Season 1 of The Family Man is being watched and re-watched. What made you take up the project?
I took up this project because the story talks about a very ordinary person, who is doing an extraordinary job. This is a man doing the job of an intelligence spy, and he typically has the problems of a common man. These were the elements that were very fascinating. His job is very dangerous, and it requires quite an extraordinary ability to accomplish. It was challenging for me to showcase this common person who is as ordinary as anybody who is travelling in a local train, but at the same time, when he is in his office or on the field, he’s James Bond. It’s the same person moving from one scene to another, but with ease. He’s a father, a husband, a friend, and a spy. So, to transition between his layers and make it look very casual, and not changing the character, was a challenge. I call Shrikant Tiwari, Raj and DK’s common man, he is as good as R.K.Laxman’s common man, who everyone relates to.
How was 2020 for you? How did you cope with the gloom that was in the world?
I know everyone wants to cancel 2020, but I don’t believe in that. It’s always about learning and understanding that human beings are so adaptable. The first few months, everyone panicked and realised how difficult it was to live without the malls, cinema, etc., but we all found a way to communicate and adapt. In four or five months, everyone started working in full form. It gave us the space to understand that family is everything. It also showed us that if we take the planet and nature for granted, nature will come back at you too. The gloom factor was seeing the sad state of affairs, seeing sad stories unfold. We are privileged, but the crowd of labourers going home, that’s what broke my heart. I felt so helpless, and bad about myself that I am in such a privileged position while so many people lost their lives, even from the film fraternity. I felt the pain of people going away. But, soon we started communicating more, and found ways of sharing our pain, our ideas, our happiness, our daily routines, with people on social media too. It was a mixed bag of feelings.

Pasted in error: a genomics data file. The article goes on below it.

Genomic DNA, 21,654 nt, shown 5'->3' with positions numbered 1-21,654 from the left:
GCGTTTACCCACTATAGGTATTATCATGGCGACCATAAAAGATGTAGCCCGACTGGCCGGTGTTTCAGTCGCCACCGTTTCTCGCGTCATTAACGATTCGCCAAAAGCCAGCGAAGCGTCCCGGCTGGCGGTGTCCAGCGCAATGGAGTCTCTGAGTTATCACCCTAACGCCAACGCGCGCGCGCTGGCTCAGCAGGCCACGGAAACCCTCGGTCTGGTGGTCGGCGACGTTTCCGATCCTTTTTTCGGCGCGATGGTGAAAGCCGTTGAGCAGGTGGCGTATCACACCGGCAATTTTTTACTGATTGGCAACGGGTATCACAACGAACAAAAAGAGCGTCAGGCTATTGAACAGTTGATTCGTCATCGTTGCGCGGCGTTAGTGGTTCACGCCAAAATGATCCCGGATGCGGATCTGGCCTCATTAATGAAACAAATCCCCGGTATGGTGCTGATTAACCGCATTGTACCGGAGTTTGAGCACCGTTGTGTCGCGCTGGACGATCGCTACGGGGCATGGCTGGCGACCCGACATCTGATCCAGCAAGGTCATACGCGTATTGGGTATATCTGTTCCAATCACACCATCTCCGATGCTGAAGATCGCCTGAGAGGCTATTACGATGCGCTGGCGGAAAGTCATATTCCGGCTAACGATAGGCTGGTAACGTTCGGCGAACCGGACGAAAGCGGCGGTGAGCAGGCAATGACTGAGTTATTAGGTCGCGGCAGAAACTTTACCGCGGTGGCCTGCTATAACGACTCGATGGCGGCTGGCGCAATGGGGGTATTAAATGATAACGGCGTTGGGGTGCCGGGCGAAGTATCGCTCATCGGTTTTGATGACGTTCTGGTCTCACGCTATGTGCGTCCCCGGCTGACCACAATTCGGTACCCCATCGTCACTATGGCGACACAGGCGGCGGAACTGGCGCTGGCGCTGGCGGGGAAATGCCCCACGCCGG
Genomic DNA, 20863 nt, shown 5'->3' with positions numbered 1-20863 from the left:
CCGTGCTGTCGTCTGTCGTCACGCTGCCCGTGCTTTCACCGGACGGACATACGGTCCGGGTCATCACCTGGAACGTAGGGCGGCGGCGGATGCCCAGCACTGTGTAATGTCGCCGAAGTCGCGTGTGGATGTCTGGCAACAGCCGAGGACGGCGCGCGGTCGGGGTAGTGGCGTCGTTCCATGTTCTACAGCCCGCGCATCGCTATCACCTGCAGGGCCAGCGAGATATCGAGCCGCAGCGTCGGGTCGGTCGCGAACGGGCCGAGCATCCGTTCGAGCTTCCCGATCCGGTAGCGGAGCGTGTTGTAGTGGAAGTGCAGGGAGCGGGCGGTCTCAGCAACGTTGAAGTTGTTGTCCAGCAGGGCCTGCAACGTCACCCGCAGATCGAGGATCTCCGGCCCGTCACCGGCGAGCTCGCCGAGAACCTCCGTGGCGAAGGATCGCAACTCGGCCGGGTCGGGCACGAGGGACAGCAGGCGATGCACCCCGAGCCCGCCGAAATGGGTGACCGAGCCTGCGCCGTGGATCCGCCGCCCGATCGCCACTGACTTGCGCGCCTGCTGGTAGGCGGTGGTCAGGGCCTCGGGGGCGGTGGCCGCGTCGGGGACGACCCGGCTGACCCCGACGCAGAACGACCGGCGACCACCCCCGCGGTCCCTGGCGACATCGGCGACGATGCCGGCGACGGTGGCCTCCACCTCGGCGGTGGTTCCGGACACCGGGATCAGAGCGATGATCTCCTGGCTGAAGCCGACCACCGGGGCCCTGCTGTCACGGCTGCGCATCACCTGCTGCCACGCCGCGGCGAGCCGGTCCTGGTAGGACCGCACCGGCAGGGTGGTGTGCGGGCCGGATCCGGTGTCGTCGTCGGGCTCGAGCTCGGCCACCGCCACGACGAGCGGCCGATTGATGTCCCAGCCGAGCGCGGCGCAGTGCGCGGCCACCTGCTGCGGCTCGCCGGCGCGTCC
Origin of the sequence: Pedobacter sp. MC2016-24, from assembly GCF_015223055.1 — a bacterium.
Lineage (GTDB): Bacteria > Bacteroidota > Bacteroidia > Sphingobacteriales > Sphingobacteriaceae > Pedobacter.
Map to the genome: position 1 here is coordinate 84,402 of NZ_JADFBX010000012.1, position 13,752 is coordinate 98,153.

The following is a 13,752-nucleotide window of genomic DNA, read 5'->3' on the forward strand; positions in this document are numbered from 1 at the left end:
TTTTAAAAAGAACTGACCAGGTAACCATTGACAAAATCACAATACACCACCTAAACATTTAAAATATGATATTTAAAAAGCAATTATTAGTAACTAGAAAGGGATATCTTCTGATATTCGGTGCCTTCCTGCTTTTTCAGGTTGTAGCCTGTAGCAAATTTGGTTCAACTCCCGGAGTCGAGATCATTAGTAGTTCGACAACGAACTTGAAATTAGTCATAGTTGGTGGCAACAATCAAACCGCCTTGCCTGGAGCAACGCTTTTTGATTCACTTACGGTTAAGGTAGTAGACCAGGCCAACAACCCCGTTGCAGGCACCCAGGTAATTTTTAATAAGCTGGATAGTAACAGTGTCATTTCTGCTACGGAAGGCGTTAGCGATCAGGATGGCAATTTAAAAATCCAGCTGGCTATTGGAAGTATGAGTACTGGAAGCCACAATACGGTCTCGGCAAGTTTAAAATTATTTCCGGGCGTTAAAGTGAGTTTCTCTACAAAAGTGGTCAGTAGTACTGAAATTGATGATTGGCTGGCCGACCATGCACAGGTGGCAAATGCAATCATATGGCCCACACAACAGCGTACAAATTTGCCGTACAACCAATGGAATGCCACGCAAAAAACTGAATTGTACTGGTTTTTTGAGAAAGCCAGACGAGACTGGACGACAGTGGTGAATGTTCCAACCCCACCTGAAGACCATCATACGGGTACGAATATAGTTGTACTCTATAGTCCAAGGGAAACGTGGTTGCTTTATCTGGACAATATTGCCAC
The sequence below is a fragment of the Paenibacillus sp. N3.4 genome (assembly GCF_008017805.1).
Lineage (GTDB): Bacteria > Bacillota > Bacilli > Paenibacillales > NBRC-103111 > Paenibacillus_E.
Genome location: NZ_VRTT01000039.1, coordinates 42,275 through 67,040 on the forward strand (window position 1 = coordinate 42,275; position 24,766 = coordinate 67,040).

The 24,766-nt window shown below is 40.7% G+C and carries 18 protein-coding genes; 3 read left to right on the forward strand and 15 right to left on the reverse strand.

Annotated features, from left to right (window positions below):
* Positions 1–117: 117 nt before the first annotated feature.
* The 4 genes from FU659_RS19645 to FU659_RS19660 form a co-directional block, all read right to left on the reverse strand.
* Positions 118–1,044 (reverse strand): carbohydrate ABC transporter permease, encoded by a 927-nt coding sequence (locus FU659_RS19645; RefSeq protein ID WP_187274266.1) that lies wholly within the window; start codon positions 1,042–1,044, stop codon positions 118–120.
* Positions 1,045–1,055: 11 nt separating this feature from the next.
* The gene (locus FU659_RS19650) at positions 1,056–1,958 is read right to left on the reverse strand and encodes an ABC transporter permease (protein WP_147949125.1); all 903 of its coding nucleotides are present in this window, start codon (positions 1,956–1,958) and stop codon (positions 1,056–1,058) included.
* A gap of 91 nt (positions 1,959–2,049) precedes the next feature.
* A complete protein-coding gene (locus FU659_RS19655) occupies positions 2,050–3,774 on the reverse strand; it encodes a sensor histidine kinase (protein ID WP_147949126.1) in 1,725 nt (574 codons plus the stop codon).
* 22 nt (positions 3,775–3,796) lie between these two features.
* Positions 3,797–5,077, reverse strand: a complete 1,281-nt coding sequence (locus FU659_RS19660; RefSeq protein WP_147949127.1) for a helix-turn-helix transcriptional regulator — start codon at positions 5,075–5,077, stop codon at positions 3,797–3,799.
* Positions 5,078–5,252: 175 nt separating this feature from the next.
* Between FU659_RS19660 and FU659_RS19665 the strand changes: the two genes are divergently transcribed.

Interview By Samreen Tungekar
Photographed By Meetesh Taneja
Styled By Krish Khatri